Do not plan your entire preparations for the month or a week at one go, but go about planning each day step by step. If you plan for the entire week or month, chances are high that you won’t be able to stick to them and get demotivated and stressed in return.

Advertisement

Contrastingly, planning for each day step by step keeps you motivated and rewards you with a sense of achievement at the end of the day. Indulge in giving yourself a treat when you accomplish your task every day.

Sukriti Gupta, the All-India CBSE topper of the last year doesn’t believe in excessive planning for the exams but taking one step at a time. She further advises other students preparing for their exams to follow NCERT books strictly, not fall into the trap of studying for 14 hours a day and not to expect any last minute miracles.

She further owes her success to the regular routine she followed, be it for her studies, diet regime or exercises.

There is no short-cut to success; hard work and consistency in your preparations is the only key.

Advertisement

Knowledge

Navigating Future Horizons: The Imperative Need of Updated Career Counsellors in Indian Schools

Published

on

Image Source- Envato Elements

In the evolving landscape of education, the role of career counsellors in schools has become increasingly indispensable. Today, as we stand on the cusp of technological advancements and globalization, the need for informed career guidance has never been more critical. This article delves into the necessity of updated career counsellors in Indian schools, shedding light on misconceptions, highlighting new-age career paths, and emphasizing the importance of equipping students with the requisite skills and knowledge for their future endeavors.

Misconceptions and Realities
One prevalent misconception is that career counselling is only necessary for high school students approaching graduation. However, career development is a lifelong process, beginning as early as childhood and continuing throughout one’s professional journey. By integrating career counselling into the curriculum from an early age, students can explore various interests, talents, and aspirations, thus making informed decisions about their academic and career paths. Another misconception revolves around the notion that career counselling is solely for students struggling academically or uncertain about their future. On the contrary, career counselling is beneficial for all students, regardless of their academic prowess. It helps students align their interests, skills, and goals with suitable career pathways, fostering a sense of purpose and direction.

New Age vs. Conventional Careers
The contemporary job market is witnessing a paradigm shift, with emerging sectors such as artificial intelligence, data analytics, and renewable energy gaining prominence. While conventional careers like medicine, engineering, and law continue to hold sway, the landscape is diversifying rapidly, offering a plethora of unconventional yet promising career avenues.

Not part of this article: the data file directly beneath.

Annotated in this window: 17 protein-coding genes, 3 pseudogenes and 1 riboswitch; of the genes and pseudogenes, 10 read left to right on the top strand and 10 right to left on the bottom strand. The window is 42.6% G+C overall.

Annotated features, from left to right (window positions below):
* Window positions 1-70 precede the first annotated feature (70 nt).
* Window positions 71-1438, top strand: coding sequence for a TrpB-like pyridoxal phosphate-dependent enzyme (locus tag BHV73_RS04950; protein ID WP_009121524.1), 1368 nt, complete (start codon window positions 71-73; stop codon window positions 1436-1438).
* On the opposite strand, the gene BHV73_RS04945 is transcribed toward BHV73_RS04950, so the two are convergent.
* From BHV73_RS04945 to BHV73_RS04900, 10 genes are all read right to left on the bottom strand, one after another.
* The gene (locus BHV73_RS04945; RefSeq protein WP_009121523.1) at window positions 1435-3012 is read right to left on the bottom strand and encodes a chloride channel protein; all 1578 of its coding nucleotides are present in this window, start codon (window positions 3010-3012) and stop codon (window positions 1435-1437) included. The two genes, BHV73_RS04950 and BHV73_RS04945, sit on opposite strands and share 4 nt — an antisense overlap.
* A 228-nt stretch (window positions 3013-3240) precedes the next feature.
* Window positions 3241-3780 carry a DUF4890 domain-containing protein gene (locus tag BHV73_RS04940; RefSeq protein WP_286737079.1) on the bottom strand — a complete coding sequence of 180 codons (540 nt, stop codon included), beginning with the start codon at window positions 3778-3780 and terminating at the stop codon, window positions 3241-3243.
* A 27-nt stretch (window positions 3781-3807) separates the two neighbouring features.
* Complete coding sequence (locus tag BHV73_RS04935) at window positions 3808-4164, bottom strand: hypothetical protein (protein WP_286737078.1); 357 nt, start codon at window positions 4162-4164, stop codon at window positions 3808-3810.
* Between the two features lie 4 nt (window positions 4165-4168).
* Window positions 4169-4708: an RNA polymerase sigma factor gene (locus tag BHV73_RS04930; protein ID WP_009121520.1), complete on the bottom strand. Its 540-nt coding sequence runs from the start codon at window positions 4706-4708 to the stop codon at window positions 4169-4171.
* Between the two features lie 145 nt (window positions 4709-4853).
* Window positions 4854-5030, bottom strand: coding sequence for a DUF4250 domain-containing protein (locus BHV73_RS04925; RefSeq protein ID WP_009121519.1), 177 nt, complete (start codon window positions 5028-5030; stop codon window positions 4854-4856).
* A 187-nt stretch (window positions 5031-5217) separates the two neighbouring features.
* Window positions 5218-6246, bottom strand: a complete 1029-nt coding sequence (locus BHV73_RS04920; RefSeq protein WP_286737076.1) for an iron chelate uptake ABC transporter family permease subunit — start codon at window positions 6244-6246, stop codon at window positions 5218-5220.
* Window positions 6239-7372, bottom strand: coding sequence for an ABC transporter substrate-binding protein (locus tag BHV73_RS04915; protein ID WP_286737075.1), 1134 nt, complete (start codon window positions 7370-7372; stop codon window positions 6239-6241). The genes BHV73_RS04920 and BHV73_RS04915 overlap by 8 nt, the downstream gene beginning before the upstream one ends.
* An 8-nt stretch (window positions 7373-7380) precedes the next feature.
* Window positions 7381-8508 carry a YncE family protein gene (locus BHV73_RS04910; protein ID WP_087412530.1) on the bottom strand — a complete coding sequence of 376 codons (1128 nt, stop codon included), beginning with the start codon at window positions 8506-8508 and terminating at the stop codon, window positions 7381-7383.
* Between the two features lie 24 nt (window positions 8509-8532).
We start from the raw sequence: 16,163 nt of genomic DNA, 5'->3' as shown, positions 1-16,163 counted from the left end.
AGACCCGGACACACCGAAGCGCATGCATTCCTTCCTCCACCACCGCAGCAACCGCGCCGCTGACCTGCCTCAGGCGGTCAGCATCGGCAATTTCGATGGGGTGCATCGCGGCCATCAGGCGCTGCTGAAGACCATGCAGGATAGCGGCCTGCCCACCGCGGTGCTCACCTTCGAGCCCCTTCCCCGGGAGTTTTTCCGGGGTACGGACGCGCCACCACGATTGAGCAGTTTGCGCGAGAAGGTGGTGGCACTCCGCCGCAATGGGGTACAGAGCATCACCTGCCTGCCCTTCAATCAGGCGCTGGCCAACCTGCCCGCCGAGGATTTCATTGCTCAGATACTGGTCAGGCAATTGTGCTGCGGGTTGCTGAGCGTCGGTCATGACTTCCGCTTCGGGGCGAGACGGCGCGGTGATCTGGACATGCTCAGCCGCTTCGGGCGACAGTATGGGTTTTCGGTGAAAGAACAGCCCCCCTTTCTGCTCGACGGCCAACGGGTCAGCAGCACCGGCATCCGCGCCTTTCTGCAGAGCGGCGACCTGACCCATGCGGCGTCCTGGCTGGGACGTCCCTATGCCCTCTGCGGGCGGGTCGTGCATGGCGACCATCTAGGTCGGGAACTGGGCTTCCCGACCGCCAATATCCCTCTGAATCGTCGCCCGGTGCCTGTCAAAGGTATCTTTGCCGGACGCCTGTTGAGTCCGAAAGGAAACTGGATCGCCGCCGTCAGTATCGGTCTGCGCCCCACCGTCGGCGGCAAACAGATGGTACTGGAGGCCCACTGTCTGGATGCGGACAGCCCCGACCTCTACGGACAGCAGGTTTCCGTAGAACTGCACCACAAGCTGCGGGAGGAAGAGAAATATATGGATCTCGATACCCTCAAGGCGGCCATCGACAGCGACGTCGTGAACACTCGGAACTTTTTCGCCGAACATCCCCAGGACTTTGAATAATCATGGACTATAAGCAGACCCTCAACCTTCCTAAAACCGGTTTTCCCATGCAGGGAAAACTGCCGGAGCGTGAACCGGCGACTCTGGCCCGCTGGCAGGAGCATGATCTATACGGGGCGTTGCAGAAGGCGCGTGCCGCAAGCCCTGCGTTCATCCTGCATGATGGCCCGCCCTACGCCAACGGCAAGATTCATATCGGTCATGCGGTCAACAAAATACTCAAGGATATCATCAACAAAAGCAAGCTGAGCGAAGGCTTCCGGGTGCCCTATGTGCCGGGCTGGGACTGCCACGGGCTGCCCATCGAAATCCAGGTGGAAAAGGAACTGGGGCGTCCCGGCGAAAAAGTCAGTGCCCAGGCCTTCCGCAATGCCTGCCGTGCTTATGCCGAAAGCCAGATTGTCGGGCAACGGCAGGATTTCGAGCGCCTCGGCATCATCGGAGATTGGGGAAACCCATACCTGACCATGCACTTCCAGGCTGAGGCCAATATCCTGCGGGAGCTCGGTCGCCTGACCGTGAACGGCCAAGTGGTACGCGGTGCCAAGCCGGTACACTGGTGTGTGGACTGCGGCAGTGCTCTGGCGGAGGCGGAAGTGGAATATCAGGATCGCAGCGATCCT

In this era of innovation and disruption, students must be exposed to a spectrum of career options beyond the conventional ones. From digital marketing and sustainability consultancy to content creation and app development, the possibilities are endless. However, navigating these uncharted territories requires expert guidance and up-to-date information, underscoring the need for informed career counsellors in schools.

Advertisement

The Crucial Role of Career Counsellors
Career counsellors serve as the bridge between students and their future aspirations. They possess the expertise to assess students’ aptitudes, interests, and personality traits, thereby recommending suitable career pathways. Moreover, they stay abreast of industry trends, market demands, and educational policies, equipping them with the knowledge to guide students effectively.

In the Indian context, where the education system is often rigid and rote-learning oriented, career counsellors play a pivotal role in challenging traditional mindsets and fostering a culture of innovation and exploration. By advocating for skill-based learning and experiential education, they empower students to embrace their uniqueness and pursue unconventional career paths with confidence.

The Need for Informed Career Counsellors
India’s demographic dividend, characterized by a burgeoning youth population, presents both opportunities and challenges. While the youth bulge holds the potential to drive economic growth and innovation, it also underscores the urgency of equipping young minds with the requisite skills and knowledge to navigate an increasingly competitive global landscape.